Recommended to us by a local for its creative tapas, this popular taperia was a stone’s throw from Plaza Mayor and a 2-minute walk north of the university. Understandably most of the clientele were cash-strapped students, which helped keep prices down.

Having been acclimatized to Madrid prices, this refreshing dish of Carpaccio de Bacalao, thin slices of half-cured cod drizzled with a tomato emulsion, smashed all our expectations in terms of quality and size for a rock bottom 3.5 euros.br />

Milhojas de solomillo y foie, a mini-tower of tender sirloin steak and seared duck liver for 3.6 euros. Certainly the prices would make Madrilenos jealous.

Cuzco Bodega’s small menu featured three different Mini Hamburguesas, or what my Canadian friends would call sliders, with various creative twists such as the pictured cheeseburger with an oxtail patty.

The intense beefy flavor from the deboned oxtail, served with a sauce of caramelized onions, was impressive enough to stop me in the midst of my bite to take this one-handed photo. I wished they made a man-sized version of this miniature wonder.

Another star of the meal was this tender yet intensely flavored shoulder steak from the region’s dark-haired Iberico pork, matched perfectly with an equally rich glaze of Pedro Ximenez, the aromatic dessert sherry from Spain’s deep south. In fact the meaty taste was so intense that you could have blindfolded me and told me it was beef.

Duck confit has always been one of my wife’s faves, and her wish came true not in the form of a full leg, but in a boneless, rillette-like form inside a burrito.

We’re almost full by the time our tuna tartar arrived drizzled with aged vinegar and sprinkled with fragrant pine nuts and chives. It was easy to over-order when everything was under 4 euros.

I was left to finished this final plate of goat cheese on my own, my wife having thrown in her napkin already. What I enjoyed most about this little taperia was its price-quality-ratio, as student-friendly prices did not compromise the freshness and quality of raw ingredients. I guess we have to thank Salamanca’s 800-year-old university for that.

Bill for Two Persons

Carpaccio de Bacalao con Tomate Alinado 3.5 euros
Milhojas de Solomillo y Foie 3.6 euros
Mini Hamburguesa de Rabo de Toro 3.5 euros
Pluma Iberica al Pedro Ximenez 3.9 euros
Burrito de Pato Confitado 2.9 euros
Tartar de Atun 3.9 euros
Queso de Cabra con Cebolla Caramelizada 2.5 euros
Caña of Beer 2.2 euros
Glass of Vino Ribera 2.5 euros
TOTAL 28.5 Euros (CAD$42.8)

For dinner we returned to the same neighborhood of cervecerias and tapas joints, now packed even fuller of rowdy students on a busy Friday night. Apparently the cheap prices we enjoyed for lunch were quite the norm in this university town.

Location Map

While Cuzco Bodega was the type of trendy gastropub you might encounter in Madrid’s Lavapies, Tiempo de Vinos better fit the bill of a classic tapas bar with a cavernous interior, exposed 18th century timber and a bar counter parading its daily rotation of pinchos.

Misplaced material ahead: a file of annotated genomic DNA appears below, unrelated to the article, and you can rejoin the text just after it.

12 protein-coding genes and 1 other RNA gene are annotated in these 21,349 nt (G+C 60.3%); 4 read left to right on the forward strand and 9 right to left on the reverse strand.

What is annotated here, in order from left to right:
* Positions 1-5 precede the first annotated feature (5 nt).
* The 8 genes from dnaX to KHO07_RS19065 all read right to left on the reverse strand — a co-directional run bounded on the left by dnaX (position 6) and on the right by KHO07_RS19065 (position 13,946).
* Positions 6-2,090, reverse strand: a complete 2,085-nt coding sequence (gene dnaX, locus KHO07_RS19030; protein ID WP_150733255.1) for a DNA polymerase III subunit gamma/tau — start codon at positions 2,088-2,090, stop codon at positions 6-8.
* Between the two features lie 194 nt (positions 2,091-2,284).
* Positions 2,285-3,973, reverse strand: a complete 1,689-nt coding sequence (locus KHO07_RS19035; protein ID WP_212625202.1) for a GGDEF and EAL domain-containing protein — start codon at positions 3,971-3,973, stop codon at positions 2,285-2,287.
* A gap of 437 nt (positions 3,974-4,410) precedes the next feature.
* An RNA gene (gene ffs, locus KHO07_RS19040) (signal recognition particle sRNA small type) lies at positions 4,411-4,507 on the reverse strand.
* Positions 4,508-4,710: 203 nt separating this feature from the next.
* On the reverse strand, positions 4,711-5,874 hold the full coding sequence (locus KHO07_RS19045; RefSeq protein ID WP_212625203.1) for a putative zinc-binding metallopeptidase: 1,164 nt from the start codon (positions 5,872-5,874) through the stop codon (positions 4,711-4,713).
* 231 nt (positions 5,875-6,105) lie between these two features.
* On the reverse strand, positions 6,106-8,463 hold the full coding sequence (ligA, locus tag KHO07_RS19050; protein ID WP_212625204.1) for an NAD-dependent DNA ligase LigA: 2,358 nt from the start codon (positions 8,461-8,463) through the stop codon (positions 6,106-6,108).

Once again we were thrilled by the prices in this college town: a caña of beer started at 1.5 euros, and just 0.6 euros more if you want it accompanied by a pincho of tortilla or a montadito. Our most expensive tapa cost 4 euros, which helps explain our tableful of dishes.

A small plate of deboned oxtail, slow-braised in wine and served with a few fries for mopping up the sauce, started our meal of 6 tapas and 1 main dish. I don’t think we had any stomach room left for bread.

To be honest we ordered this gourmet salad for the greens rather than the chicken, as we had not seen much veggies for the past two weeks in Spain aside from fried padron peppers. The spinach turned out alright, but it was the remarkably crunchy batter on the chicken strips that really delighted our tastebuds.

My favorite of the evening was this succulent fillet of pork shoulder, served medium well with a sauce of aged mustard, for a mind-boggling price of 2.9 euros! I normally avoid pork at anything less than well done, but this pluma was so juicy and flavorsome that I could hardly take my fork off.

This Carrillera or beef cheek was nothing but well done, slow-braised in sweet port wine for that classic Iberian aroma and also priced at less than 3 euros.

My wife did find her duck leg at last, coated here with a seriously thick sauce of creamy mushrooms and bacon. The price? 3 euros again.

As mentioned above, clients could always order a caña of beer (1.5 euros) and get a daily pincho, in this case a generous slice of Tortilla de Patatas, for only 0.6 euros. I could easily envision a younger me chilling here every day afterschool if I had taken an exchange year in Spain.

6 tapas and we had spent only 16 euros on food so far. Frankly we could have stopped right here and perhaps take the savings to Viandas de Salamanca for some takeout ham, but we decided to splurge on one irresistible item on the menu …

Gambas al Ajillo, our favorite Spanish dish of all. This one dish cost nearly the same as the above 6 tapas combined, but it hardly mattered. The flavor was nowhere as spectacular as our first encounter with this dish at Madrid’s Casa del Abuelo; then again we’ve never had Spanish garlic shrimps that we didn’t enjoy.

Bill for Two Persons

Pluma con suave salsa de mostaza antigua 2.9 euros
Rabo de toro deshuesado 3.0 euros
Carrillera estofada al oporto 2.8 euros
Ensalada gourmet y pollo crispis salsa tiempo 4.0 euros
Muslito de pato, salsa de beicon y champinon 3.0 euros
Pincho de tortilla de patatas 0.6 euros
Gambas al ajillo 15 euros
Cañas of Beer x 2 3.0 euros
TOTAL 34.3 Euros (CAD$51.5)

It was time to return to the spacious but air condition-less (the booking website lied!) Hotel Amefa and pack up for the final leg of our Spanish journey. The next morning we would head north to Zamora for a day-trip, then take our final AVE train to Santiago de Compostela.